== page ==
Alice Guy, from glory to oblivion

Alice Guy, the unknown of the 7e art

Wednesday at 10:30 p.m. on Arte

What cruel fate! It is not to be believed. Alice Guy was one of the pioneers of cinema, invented by the Lumière brothers in 1895. The following year, at 22, secretary to Léon Gaumont, she obtained permission to hold a camera and film her fantasies. First woman at the head of Gaumont studios, producer and director of fiction films, she has free rein.

She develops and perfects the staging processes that shape the 7e art, grammar still in use. His films, teeming with creativity, are popular, especially the first peplum, The Life of Christ, in 1906.

She follows, in spite of herself, her husband, Herbert Blaché, to the United States. After a slump, she founded her own production company, Solax. Mouline up to two films per week, build the Fort Lee studios where producers, actors, directors flock. Within a few years, Alice Guy became the highest paid businesswoman in the United States. She invents the star-system, promotes her stars, stages her feminist demands (which has earned her some setbacks), the first “making of”, and shoots a film entirely with black actors. Never seen.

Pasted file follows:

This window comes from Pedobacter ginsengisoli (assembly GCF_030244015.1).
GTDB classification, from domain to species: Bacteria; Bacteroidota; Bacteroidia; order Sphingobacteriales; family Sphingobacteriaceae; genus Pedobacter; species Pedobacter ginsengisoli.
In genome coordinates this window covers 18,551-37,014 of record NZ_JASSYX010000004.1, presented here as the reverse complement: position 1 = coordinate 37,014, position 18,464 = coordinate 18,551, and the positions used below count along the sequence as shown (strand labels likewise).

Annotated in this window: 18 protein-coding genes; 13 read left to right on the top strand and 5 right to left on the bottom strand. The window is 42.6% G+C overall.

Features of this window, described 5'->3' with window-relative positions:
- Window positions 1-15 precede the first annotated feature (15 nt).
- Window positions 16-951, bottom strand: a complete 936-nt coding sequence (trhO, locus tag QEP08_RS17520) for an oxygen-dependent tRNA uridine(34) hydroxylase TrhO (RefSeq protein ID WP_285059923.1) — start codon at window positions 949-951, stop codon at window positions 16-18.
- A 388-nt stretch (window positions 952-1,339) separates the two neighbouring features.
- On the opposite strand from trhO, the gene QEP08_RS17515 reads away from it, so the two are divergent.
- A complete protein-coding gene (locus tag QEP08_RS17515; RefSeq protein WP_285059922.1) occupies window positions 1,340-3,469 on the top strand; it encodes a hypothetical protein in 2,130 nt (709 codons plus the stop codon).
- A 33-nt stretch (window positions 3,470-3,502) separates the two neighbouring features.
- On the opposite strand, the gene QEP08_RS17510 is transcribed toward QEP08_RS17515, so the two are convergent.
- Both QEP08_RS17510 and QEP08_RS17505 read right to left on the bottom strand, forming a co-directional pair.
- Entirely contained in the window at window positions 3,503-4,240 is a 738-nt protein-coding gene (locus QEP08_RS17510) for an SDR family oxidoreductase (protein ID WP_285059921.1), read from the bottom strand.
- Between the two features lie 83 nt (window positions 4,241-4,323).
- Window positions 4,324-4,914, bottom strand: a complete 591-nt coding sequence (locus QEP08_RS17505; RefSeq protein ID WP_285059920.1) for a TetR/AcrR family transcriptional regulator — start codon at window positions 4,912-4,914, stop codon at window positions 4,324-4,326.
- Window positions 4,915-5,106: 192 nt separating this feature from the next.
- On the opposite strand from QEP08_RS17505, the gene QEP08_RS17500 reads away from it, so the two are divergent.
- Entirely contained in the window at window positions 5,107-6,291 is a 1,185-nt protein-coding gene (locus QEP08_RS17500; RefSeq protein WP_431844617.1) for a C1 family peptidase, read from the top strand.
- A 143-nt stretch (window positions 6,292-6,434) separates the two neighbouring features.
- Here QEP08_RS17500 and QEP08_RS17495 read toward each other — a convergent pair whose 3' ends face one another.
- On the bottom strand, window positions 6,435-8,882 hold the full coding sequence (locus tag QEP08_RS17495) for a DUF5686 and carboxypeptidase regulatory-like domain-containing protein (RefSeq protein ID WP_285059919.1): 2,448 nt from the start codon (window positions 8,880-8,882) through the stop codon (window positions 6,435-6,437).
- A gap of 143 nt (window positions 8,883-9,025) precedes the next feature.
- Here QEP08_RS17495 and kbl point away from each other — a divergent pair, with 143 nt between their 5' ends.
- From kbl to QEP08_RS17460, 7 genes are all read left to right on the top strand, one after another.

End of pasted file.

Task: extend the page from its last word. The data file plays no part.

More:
At the height of her fame, victim of her husband’s maneuvers, Alice Guy will suddenly sink into oblivion. It will be erased from the Gaumont catalog, evacuated from the history of cinema. When she writes her Briefs to rehabilitate itself, no publisher will want it. She would have signed more than 500 films, attributed to others, lost or burned. Thanks be to Valérie Urrea and Nathalie Masduraud for bringing it back to life with this documentary, illustrated by Bocquet, filled with extracts from the few, too rare, films found by Alice Guy.


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